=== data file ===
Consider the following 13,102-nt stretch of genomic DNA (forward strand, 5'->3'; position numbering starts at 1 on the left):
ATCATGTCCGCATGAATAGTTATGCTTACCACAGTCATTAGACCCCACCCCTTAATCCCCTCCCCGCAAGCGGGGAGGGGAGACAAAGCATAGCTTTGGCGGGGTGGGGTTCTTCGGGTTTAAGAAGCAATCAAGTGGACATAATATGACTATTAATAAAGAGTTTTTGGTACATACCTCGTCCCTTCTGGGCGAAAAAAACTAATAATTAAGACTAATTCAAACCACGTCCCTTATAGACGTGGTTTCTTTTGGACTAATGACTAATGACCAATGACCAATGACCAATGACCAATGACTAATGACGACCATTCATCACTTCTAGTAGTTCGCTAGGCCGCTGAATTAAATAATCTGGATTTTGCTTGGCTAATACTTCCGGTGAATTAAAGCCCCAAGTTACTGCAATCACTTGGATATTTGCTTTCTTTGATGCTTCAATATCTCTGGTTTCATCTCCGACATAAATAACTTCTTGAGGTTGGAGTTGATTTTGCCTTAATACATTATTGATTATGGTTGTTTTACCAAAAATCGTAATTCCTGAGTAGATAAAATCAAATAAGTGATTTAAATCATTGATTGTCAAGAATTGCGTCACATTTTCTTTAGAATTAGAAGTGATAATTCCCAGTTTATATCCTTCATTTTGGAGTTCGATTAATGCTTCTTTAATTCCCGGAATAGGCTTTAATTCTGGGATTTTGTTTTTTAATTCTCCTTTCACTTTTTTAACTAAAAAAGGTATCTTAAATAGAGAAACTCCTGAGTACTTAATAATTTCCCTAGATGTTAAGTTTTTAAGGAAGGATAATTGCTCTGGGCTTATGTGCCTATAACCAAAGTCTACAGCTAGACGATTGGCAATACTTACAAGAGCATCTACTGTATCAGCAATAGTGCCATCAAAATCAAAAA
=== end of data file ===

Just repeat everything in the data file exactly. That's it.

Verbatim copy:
Consider the following 13,102-nt stretch of genomic DNA (forward strand, 5'->3'; position numbering starts at 1 on the left):
ATCATGTCCGCATGAATAGTTATGCTTACCACAGTCATTAGACCCCACCCCTTAATCCCCTCCCCGCAAGCGGGGAGGGGAGACAAAGCATAGCTTTGGCGGGGTGGGGTTCTTCGGGTTTAAGAAGCAATCAAGTGGACATAATATGACTATTAATAAAGAGTTTTTGGTACATACCTCGTCCCTTCTGGGCGAAAAAAACTAATAATTAAGACTAATTCAAACCACGTCCCTTATAGACGTGGTTTCTTTTGGACTAATGACTAATGACCAATGACCAATGACCAATGACCAATGACTAATGACGACCATTCATCACTTCTAGTAGTTCGCTAGGCCGCTGAATTAAATAATCTGGATTTTGCTTGGCTAATACTTCCGGTGAATTAAAGCCCCAAGTTACTGCAATCACTTGGATATTTGCTTTCTTTGATGCTTCAATATCTCTGGTTTCATCTCCGACATAAATAACTTCTTGAGGTTGGAGTTGATTTTGCCTTAATACATTATTGATTATGGTTGTTTTACCAAAAATCGTAATTCCTGAGTAGATAAAATCAAATAAGTGATTTAAATCATTGATTGTCAAGAATTGCGTCACATTTTCTTTAGAATTAGAAGTGATAATTCCCAGTTTATATCCTTCATTTTGGAGTTCGATTAATGCTTCTTTAATTCCCGGAATAGGCTTTAATTCTGGGATTTTGTTTTTTAATTCTCCTTTCACTTTTTTAACTAAAAAAGGTATCTTAAATAGAGAAACTCCTGAGTACTTAATAATTTCCCTAGATGTTAAGTTTTTAAGGAAGGATAATTGCTCTGGGCTTATGTGCCTATAACCAAAGTCTACAGCTAGACGATTGGCAATACTTACAAGAGCATCTACTGTATCAGCAATAGTGCCATCAAAATCAAAAA